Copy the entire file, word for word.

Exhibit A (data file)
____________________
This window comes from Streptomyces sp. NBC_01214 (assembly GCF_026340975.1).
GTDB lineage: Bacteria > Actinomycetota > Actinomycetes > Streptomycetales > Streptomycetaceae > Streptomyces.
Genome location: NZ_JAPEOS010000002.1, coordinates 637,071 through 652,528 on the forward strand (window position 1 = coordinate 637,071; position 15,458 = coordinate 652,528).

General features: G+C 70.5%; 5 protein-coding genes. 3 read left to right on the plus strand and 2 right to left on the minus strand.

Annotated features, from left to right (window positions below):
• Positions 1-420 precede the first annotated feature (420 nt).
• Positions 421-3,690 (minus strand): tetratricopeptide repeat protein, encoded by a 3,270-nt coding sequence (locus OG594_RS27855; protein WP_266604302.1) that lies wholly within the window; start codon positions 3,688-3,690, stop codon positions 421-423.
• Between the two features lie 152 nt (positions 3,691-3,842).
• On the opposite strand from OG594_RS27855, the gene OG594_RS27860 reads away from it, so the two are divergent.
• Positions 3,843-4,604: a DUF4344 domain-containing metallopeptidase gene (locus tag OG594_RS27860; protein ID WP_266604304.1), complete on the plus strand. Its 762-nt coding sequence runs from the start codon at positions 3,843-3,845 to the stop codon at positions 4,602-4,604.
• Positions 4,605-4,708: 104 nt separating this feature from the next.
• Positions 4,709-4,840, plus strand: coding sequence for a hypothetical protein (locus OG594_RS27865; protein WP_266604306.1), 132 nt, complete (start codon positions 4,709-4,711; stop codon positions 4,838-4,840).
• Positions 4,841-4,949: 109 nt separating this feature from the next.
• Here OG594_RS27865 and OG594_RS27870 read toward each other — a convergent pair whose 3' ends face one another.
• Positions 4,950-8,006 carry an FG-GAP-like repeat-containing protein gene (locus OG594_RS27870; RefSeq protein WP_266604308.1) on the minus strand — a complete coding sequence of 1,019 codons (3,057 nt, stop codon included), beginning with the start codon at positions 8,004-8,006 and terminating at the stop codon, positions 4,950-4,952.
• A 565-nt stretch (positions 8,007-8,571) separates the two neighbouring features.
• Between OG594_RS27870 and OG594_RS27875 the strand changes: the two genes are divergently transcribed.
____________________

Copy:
This window comes from Streptomyces sp. NBC_01214 (assembly GCF_026340975.1).
GTDB lineage: Bacteria > Actinomycetota > Actinomycetes > Streptomycetales > Streptomycetaceae > Streptomyces.
Genome location: NZ_JAPEOS010000002.1, coordinates 637,071 through 652,528 on the forward strand (window position 1 = coordinate 637,071; position 15,458 = coordinate 652,528).

General features: G+C 70.5%; 5 protein-coding genes. 3 read left to right on the plus strand and 2 right to left on the minus strand.

Annotated features, from left to right (window positions below):
• Positions 1-420 precede the first annotated feature (420 nt).
• Positions 421-3,690 (minus strand): tetratricopeptide repeat protein, encoded by a 3,270-nt coding sequence (locus OG594_RS27855; protein WP_266604302.1) that lies wholly within the window; start codon positions 3,688-3,690, stop codon positions 421-423.
• Between the two features lie 152 nt (positions 3,691-3,842).
• On the opposite strand from OG594_RS27855, the gene OG594_RS27860 reads away from it, so the two are divergent.
• Positions 3,843-4,604: a DUF4344 domain-containing metallopeptidase gene (locus tag OG594_RS27860; protein ID WP_266604304.1), complete on the plus strand. Its 762-nt coding sequence runs from the start codon at positions 3,843-3,845 to the stop codon at positions 4,602-4,604.
• Positions 4,605-4,708: 104 nt separating this feature from the next.
• Positions 4,709-4,840, plus strand: coding sequence for a hypothetical protein (locus OG594_RS27865; protein WP_266604306.1), 132 nt, complete (start codon positions 4,709-4,711; stop codon positions 4,838-4,840).
• Positions 4,841-4,949: 109 nt separating this feature from the next.
• Here OG594_RS27865 and OG594_RS27870 read toward each other — a convergent pair whose 3' ends face one another.
• Positions 4,950-8,006 carry an FG-GAP-like repeat-containing protein gene (locus OG594_RS27870; RefSeq protein WP_266604308.1) on the minus strand — a complete coding sequence of 1,019 codons (3,057 nt, stop codon included), beginning with the start codon at positions 8,004-8,006 and terminating at the stop codon, positions 4,950-4,952.
• A 565-nt stretch (positions 8,007-8,571) separates the two neighbouring features.
• Between OG594_RS27870 and OG594_RS27875 the strand changes: the two genes are divergently transcribed.